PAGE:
The Regional Ethnographic Museum found in Cabaiguán, central Cuba, is said to be the island’s only one of the kind. The location resembles a sort of bucolic spot amidst banana plantations and countryside houses.
Five permanent showrooms which are the hut, the latrine, the house to cure the tobacco leaves, the “vara en tierra” hutch (a yard-high shelter), and the barn, make up an exclusive set that reproduces the way of life of the Canary Islanders who settled in the region by the end of the 19th century and the beginning of the 20th.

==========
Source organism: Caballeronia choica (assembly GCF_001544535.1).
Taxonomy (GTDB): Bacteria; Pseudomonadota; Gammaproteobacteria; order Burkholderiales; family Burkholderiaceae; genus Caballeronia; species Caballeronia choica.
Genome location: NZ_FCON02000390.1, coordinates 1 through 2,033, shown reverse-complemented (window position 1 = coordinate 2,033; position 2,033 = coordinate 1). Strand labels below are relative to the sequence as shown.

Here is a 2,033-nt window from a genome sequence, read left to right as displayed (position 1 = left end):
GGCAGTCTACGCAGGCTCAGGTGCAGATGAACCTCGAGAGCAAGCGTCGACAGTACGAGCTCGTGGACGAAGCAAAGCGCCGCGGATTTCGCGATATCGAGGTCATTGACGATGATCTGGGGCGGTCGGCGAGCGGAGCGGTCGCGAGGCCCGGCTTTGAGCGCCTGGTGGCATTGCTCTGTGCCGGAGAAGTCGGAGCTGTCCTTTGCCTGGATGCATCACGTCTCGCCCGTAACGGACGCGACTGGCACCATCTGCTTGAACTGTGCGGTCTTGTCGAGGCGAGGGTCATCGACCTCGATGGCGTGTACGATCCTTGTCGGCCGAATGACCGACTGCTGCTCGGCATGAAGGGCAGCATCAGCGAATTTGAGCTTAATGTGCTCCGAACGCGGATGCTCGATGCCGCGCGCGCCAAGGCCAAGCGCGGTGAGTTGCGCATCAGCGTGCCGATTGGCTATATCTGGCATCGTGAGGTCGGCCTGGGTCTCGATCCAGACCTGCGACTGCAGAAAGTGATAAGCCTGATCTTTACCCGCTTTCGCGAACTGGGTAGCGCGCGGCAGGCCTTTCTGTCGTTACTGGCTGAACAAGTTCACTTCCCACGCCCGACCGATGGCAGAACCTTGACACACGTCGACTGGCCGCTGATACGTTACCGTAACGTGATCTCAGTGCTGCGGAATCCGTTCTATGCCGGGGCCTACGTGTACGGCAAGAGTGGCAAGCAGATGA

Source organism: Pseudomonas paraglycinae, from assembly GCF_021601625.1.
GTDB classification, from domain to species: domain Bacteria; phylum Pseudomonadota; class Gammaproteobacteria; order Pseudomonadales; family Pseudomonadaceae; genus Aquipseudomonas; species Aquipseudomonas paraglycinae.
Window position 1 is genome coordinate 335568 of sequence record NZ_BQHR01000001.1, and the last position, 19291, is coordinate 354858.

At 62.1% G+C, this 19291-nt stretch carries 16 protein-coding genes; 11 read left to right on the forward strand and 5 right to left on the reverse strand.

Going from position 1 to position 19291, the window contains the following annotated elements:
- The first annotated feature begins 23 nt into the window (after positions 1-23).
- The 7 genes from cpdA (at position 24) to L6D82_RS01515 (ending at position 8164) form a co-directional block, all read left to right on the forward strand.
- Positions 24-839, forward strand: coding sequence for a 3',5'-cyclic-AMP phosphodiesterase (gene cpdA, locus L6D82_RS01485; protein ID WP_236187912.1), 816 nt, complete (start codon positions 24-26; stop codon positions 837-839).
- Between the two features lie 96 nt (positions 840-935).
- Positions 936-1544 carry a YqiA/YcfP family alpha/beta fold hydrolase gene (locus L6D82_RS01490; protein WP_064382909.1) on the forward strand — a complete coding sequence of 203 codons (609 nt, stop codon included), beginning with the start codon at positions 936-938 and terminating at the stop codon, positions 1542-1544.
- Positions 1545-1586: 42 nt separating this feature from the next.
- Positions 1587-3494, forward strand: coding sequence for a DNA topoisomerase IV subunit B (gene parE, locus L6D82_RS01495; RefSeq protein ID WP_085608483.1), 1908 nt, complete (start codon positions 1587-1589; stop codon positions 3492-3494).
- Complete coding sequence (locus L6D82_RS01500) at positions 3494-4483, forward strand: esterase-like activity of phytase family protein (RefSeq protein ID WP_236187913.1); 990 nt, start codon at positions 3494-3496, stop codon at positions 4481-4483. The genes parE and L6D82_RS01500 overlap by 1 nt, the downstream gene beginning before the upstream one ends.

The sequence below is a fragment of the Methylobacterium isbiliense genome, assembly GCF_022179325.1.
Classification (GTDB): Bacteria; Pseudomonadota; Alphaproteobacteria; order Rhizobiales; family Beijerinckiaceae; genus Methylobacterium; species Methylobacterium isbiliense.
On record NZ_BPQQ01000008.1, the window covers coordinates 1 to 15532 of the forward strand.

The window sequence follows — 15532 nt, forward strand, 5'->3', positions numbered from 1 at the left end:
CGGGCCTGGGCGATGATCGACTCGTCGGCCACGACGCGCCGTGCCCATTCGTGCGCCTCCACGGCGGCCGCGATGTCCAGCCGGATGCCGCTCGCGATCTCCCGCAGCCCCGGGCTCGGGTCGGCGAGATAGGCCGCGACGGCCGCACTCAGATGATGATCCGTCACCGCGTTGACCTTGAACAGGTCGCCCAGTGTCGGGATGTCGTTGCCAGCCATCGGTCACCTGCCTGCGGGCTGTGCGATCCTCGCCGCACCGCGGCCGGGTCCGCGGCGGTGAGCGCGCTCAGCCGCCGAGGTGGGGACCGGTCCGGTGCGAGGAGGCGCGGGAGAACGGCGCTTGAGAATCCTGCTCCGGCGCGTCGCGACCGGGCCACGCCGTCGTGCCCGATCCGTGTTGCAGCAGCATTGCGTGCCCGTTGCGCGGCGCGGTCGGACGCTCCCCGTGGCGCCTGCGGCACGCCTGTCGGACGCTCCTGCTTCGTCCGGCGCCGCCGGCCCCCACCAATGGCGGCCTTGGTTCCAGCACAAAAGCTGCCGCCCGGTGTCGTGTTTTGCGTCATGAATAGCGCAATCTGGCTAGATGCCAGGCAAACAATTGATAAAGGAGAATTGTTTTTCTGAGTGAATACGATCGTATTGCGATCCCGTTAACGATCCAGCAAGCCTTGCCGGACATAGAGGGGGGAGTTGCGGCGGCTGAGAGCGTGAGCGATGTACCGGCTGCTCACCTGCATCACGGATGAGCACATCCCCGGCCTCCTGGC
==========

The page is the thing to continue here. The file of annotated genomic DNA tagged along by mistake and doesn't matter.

Over 200 typical utilitarian items and ornaments are also exhibited, while traditional crops are grown in part of the surrounding lands.
The Regional Ethnographic Museum of Cabaiguán has hosted important traditional events like the Agrarian Biennial meeting, the local Canariguán celebration and the so-called tobacco party.
During the previous century, several people coming from the Canary Islands arrived in Cabaiguán, where they settled down. Many years afterwards, this foreign influx made the region be known as the Canary capital of Cuba.